8. Lestraveled

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    So that is what that capacitor was all about....
     
  9. ronv

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    Yes, I think it is a standard coil. 4-We use a standard automotive coil like the AC Delco U505 or the Emgo 24-7512
    So I guess in addition to saving the points from the arc the series resonant circuit keeps it firing until it arcs. It's also why you see the diode in series with the FET that looks like it doesn't do anything?
     
  10. Bernard

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    Ron, I was able to scrounge an old Delco-Remy 293 B-R coil from a 1968 Camaro, pri. 1.6 ohms, 10 k on sec.
    Called for cap. might be # 10495103 D203 K7 no inf. on capacity or V.
    With 3 ohm ballast R, ( power supply rated 4 A ) tried several C values across points, .068 seemed the best, none & 1.5 uF seemed the worst. C across points. Still sparking from points on break. V unknown as scope died some time ago.
    You are old ? I'll be 89 this month.
     
    Last edited: Jan 8, 2016
  11. ronv

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    Thanks Bernard! 0.068 it is then. I really can't see much in the simulation. Probably because I'm doing something wrong with the plug in the simulation. But I can see it ring with the cap which seems like a good thing.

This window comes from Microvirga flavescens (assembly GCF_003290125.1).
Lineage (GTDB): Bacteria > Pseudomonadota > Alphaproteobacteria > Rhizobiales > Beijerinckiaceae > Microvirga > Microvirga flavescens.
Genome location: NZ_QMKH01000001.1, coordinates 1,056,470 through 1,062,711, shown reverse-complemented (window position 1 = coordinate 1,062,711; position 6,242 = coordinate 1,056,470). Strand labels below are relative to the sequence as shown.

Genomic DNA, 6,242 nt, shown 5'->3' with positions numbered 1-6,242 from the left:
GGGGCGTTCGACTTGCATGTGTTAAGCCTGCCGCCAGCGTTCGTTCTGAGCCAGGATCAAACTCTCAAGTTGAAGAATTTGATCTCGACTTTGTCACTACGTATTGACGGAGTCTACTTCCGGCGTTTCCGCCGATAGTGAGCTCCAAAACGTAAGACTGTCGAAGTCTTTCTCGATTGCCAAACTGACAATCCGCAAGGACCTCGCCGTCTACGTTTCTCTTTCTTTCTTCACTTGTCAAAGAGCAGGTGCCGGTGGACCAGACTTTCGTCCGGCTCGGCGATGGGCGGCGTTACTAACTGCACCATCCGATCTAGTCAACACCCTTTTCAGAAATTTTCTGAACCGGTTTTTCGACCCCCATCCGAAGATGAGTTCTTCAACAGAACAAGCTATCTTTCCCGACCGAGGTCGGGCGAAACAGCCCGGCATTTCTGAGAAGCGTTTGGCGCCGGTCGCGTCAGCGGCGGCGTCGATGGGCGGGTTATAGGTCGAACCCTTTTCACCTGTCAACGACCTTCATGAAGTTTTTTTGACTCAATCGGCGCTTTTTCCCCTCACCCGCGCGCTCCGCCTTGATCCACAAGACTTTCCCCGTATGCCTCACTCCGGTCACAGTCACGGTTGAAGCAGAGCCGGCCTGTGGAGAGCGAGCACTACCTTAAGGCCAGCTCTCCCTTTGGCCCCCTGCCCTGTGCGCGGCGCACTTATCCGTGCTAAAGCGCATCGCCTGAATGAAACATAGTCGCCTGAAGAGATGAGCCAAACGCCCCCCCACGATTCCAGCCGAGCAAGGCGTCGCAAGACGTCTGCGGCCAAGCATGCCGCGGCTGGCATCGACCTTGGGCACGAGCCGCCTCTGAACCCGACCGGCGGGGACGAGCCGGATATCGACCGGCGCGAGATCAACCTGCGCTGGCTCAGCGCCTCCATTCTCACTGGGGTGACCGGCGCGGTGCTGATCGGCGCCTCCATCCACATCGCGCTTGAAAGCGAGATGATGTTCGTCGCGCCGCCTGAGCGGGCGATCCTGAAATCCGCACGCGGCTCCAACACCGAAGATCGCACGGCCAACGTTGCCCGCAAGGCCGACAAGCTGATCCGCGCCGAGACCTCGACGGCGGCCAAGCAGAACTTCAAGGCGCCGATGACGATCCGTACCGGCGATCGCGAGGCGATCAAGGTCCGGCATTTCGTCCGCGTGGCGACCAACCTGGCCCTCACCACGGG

89. Wow! I'm just about to be 72, so you have me by a few.
    Thanks for your help. I always like your experiments better than a swag.:D
     
    Bernard likes this.
  12. Lestraveled

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    Today I picked up a spare spark coil for my VW sand rail. PN 043-905-115C, Primary: 3.5 ohms, 7.5 mH, Secondary: 7.5 Kohm.
     
  13. ian field

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    If you only want a spark when you trigger it manually, you could use a capacitor discharge system with a SCR to dump into the LT winding. Another way is the Siemens gas discharge surge protectors, you'd need to rig the inverter to charge the capacitor to just under the tube breakover voltage and have a boost button to tip it over.

    A regular automotive coil is always the easiest option, but you can get a decent spark from a backwards SMPSU transformer if you do it right.
     
  14. ian field

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    The capacitor mainly slows down the rise time, so relatively speaking the contacts part quickly enough to quench the arc before it dissipates most of the energy you want to come out the HT lead.

    Less important, but not irrelevant - it makes an LC tank circuit that resonates (rings).
     
  15. Bernard

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    As I remember from 1950's, it took a capacitor charged about 300 V DC & dumped into primary via SCR ? to produce a nice fat spark. Made one from Popular Mechanics article & used on my Co. truck until power supply died.